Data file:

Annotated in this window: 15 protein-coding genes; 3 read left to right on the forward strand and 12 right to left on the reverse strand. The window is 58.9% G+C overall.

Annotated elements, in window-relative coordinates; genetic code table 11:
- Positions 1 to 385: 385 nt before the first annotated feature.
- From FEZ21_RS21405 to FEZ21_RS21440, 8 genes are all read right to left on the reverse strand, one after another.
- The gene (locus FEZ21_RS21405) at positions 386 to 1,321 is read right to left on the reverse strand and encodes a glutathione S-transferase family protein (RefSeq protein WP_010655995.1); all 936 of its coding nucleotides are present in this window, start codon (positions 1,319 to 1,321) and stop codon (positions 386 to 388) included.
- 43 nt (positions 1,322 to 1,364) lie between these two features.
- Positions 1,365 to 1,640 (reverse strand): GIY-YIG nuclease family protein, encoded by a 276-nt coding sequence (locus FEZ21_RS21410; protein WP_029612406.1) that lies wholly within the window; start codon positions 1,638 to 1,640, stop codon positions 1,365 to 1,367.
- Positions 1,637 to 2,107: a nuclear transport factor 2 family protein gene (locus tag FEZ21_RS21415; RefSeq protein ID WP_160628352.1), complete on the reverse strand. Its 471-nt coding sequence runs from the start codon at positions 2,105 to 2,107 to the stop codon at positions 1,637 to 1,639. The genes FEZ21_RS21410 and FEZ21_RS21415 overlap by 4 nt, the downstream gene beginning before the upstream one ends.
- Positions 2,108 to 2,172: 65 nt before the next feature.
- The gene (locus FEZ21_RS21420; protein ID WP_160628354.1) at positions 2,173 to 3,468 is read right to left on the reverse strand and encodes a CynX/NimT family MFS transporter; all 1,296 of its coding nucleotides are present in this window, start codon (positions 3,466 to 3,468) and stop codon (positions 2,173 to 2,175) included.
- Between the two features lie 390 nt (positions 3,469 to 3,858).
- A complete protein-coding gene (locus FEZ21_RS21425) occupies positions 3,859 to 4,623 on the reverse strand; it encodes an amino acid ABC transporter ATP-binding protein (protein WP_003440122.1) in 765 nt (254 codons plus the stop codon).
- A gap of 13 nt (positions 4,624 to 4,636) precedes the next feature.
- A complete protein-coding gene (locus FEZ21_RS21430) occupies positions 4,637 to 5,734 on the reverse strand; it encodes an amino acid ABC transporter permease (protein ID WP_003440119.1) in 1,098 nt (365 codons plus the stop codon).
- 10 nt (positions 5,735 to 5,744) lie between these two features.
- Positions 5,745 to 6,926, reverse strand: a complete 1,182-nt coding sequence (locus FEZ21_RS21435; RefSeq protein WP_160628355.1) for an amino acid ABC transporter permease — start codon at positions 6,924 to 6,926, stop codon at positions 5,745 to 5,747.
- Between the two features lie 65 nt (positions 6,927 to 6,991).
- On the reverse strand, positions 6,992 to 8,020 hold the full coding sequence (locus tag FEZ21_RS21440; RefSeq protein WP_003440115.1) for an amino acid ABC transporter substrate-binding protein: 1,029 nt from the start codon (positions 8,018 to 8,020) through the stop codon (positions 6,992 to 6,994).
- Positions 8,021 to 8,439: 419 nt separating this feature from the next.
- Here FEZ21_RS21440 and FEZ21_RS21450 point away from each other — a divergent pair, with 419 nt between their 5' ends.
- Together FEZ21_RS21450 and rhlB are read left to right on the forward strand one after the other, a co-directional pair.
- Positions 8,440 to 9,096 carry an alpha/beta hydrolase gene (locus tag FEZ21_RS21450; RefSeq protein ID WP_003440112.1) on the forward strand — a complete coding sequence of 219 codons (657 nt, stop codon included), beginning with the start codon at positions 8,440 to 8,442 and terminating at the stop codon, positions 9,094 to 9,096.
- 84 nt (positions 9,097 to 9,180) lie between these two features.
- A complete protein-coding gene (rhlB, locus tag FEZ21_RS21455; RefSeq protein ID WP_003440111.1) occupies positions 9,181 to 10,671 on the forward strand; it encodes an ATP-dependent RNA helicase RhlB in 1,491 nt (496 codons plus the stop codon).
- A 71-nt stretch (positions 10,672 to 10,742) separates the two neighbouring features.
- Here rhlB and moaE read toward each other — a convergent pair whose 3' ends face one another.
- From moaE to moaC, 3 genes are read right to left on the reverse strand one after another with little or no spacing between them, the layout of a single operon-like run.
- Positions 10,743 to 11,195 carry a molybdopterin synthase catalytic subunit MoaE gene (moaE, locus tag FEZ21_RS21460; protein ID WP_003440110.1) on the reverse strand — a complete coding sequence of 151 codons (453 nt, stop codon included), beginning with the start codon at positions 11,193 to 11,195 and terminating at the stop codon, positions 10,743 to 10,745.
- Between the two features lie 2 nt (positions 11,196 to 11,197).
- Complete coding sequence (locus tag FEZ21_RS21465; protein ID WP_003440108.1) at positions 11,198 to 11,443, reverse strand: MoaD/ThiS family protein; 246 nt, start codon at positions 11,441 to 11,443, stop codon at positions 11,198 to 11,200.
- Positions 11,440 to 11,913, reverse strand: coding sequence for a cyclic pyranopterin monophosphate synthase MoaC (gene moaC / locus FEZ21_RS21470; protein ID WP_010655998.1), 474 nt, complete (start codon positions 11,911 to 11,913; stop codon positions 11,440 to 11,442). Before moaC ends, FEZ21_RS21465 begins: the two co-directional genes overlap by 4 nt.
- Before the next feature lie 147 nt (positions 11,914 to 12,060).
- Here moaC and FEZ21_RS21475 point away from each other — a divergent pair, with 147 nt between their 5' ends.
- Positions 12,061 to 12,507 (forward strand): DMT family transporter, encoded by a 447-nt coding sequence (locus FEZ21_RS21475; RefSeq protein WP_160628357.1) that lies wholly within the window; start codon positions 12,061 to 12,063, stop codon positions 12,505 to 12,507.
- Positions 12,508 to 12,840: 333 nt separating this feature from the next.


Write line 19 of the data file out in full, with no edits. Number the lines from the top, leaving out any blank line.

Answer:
- Positions 8,021 to 8,439: 419 nt separating this feature from the next.